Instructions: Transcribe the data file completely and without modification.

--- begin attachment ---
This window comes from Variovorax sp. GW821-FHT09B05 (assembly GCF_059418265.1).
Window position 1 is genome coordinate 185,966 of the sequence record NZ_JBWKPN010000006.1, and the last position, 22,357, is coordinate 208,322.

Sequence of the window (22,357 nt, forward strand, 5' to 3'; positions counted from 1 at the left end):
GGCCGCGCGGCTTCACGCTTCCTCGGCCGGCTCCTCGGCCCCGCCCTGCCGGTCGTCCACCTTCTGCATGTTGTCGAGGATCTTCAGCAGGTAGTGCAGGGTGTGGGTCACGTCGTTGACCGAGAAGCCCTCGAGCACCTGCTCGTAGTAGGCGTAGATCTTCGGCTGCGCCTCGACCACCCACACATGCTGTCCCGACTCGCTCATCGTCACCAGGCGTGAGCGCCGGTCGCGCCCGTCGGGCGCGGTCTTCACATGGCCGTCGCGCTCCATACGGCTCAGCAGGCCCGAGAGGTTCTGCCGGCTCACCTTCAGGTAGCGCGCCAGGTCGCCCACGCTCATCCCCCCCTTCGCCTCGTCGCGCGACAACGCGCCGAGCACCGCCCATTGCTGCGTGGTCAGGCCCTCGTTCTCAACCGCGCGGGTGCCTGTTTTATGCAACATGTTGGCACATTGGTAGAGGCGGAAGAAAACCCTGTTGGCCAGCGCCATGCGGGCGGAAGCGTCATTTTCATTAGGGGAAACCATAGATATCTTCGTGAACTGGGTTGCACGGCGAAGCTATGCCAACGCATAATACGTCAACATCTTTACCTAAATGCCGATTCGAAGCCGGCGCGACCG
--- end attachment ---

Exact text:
This window comes from Variovorax sp. GW821-FHT09B05 (assembly GCF_059418265.1).
Window position 1 is genome coordinate 185,966 of the sequence record NZ_JBWKPN010000006.1, and the last position, 22,357, is coordinate 208,322.

Sequence of the window (22,357 nt, forward strand, 5' to 3'; positions counted from 1 at the left end):
GGCCGCGCGGCTTCACGCTTCCTCGGCCGGCTCCTCGGCCCCGCCCTGCCGGTCGTCCACCTTCTGCATGTTGTCGAGGATCTTCAGCAGGTAGTGCAGGGTGTGGGTCACGTCGTTGACCGAGAAGCCCTCGAGCACCTGCTCGTAGTAGGCGTAGATCTTCGGCTGCGCCTCGACCACCCACACATGCTGTCCCGACTCGCTCATCGTCACCAGGCGTGAGCGCCGGTCGCGCCCGTCGGGCGCGGTCTTCACATGGCCGTCGCGCTCCATACGGCTCAGCAGGCCCGAGAGGTTCTGCCGGCTCACCTTCAGGTAGCGCGCCAGGTCGCCCACGCTCATCCCCCCCTTCGCCTCGTCGCGCGACAACGCGCCGAGCACCGCCCATTGCTGCGTGGTCAGGCCCTCGTTCTCAACCGCGCGGGTGCCTGTTTTATGCAACATGTTGGCACATTGGTAGAGGCGGAAGAAAACCCTGTTGGCCAGCGCCATGCGGGCGGAAGCGTCATTTTCATTAGGGGAAACCATAGATATCTTCGTGAACTGGGTTGCACGGCGAAGCTATGCCAACGCATAATACGTCAACATCTTTACCTAAATGCCGATTCGAAGCCGGCGCGACCG